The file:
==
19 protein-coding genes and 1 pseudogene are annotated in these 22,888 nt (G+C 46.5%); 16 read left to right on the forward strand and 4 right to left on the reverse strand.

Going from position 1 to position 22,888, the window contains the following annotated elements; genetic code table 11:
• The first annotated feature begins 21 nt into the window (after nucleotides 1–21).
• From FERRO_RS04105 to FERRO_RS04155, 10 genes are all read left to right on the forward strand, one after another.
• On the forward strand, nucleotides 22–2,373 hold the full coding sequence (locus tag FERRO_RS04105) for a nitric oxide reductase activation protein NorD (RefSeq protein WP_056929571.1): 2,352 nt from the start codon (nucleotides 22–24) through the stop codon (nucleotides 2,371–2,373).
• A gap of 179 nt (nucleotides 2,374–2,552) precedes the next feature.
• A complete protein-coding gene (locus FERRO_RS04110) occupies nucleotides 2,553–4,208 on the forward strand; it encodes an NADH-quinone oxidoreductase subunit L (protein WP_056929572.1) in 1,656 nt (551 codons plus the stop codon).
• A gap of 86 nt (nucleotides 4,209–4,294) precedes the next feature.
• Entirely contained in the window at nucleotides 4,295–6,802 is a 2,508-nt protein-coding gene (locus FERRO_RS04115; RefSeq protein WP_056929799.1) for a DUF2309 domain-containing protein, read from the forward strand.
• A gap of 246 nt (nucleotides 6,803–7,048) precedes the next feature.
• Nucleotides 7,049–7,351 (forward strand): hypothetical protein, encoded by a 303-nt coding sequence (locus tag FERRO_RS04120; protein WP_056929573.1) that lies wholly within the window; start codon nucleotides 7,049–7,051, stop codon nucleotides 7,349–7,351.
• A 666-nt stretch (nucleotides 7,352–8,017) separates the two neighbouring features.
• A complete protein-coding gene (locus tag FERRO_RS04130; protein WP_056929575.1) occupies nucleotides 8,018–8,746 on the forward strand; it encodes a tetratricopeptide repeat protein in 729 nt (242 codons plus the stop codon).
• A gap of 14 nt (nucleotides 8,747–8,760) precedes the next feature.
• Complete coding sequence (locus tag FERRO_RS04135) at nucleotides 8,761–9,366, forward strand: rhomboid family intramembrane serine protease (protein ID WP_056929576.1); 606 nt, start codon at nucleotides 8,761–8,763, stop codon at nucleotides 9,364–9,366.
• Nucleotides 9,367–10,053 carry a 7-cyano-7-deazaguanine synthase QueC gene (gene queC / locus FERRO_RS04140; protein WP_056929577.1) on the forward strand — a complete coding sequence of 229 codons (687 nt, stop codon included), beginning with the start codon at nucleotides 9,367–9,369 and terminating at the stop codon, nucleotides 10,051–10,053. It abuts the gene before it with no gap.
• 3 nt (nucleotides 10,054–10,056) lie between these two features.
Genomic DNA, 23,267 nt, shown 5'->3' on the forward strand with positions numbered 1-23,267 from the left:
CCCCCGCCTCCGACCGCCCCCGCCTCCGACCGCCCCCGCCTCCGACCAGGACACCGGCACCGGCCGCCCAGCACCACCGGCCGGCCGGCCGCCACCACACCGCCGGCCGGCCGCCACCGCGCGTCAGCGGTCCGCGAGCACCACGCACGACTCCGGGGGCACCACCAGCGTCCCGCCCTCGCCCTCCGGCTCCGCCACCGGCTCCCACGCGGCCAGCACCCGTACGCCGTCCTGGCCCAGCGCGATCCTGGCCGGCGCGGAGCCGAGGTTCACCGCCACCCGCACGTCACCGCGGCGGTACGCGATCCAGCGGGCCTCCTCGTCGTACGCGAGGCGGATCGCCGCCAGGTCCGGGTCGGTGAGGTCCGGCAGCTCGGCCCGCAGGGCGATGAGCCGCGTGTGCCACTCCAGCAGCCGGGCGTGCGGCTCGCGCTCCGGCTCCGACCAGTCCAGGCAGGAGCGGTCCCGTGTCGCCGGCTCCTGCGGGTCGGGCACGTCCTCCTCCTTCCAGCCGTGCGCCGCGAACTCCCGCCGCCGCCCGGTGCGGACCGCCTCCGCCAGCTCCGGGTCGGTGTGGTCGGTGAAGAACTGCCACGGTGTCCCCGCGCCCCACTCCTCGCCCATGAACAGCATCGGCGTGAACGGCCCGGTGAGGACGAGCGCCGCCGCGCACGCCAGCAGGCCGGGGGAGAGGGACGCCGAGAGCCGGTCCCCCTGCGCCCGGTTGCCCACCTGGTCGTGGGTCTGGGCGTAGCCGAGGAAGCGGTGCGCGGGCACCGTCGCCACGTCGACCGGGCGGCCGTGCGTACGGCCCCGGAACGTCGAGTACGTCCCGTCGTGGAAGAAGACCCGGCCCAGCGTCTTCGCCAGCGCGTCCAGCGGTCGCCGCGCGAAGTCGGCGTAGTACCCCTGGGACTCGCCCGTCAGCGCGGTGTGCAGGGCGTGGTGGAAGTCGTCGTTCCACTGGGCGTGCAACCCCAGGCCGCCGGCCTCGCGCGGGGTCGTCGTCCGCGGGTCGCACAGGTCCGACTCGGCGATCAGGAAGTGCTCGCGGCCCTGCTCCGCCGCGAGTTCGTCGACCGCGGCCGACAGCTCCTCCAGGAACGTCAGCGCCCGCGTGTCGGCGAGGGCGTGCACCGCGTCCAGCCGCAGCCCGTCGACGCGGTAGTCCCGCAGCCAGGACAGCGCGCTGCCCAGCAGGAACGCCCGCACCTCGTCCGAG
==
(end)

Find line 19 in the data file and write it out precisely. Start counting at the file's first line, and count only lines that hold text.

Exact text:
CCCCCGCCTCCGACCGCCCCCGCCTCCGACCGCCCCCGCCTCCGACCAGGACACCGGCACCGGCCGCCCAGCACCACCGGCCGGCCGGCCGCCACCACACCGCCGGCCGGCCGCCACCGCGCGTCAGCGGTCCGCGAGCACCACGCACGACTCCGGGGGCACCACCAGCGTCCCGCCCTCGCCCTCCGGCTCCGCCACCGGCTCCCACGCGGCCAGCACCCGTACGCCGTCCTGGCCCAGCGCGATCCTGGCCGGCGCGGAGCCGAGGTTCACCGCCACCCGCACGTCACCGCGGCGGTACGCGATCCAGCGGGCCTCCTCGTCGTACGCGAGGCGGATCGCCGCCAGGTCCGGGTCGGTGAGGTCCGGCAGCTCGGCCCGCAGGGCGATGAGCCGCGTGTGCCACTCCAGCAGCCGGGCGTGCGGCTCGCGCTCCGGCTCCGACCAGTCCAGGCAGGAGCGGTCCCGTGTCGCCGGCTCCTGCGGGTCGGGCACGTCCTCCTCCTTCCAGCCGTGCGCCGCGAACTCCCGCCGCCGCCCGGTGCGGACCGCCTCCGCCAGCTCCGGGTCGGTGTGGTCGGTGAAGAACTGCCACGGTGTCCCCGCGCCCCACTCCTCGCCCATGAACAGCATCGGCGTGAACGGCCCGGTGAGGACGAGCGCCGCCGCGCACGCCAGCAGGCCGGGGGAGAGGGACGCCGAGAGCCGGTCCCCCTGCGCCCGGTTGCCCACCTGGTCGTGGGTCTGGGCGTAGCCGAGGAAGCGGTGCGCGGGCACCGTCGCCACGTCGACCGGGCGGCCGTGCGTACGGCCCCGGAACGTCGAGTACGTCCCGTCGTGGAAGAAGACCCGGCCCAGCGTCTTCGCCAGCGCGTCCAGCGGTCGCCGCGCGAAGTCGGCGTAGTACCCCTGGGACTCGCCCGTCAGCGCGGTGTGCAGGGCGTGGTGGAAGTCGTCGTTCCACTGGGCGTGCAACCCCAGGCCGCCGGCCTCGCGCGGGGTCGTCGTCCGCGGGTCGCACAGGTCCGACTCGGCGATCAGGAAGTGCTCGCGGCCCTGCTCCGCCGCGAGTTCGTCGACCGCGGCCGACAGCTCCTCCAGGAACGTCAGCGCCCGCGTGTCGGCGAGGGCGTGCACCGCGTCCAGCCGCAGCCCGTCGACGCGGTAGTCCCGCAGCCAGGACAGCGCGCTGCCCAGCAGGAACGCCCGCACCTCGTCCGAG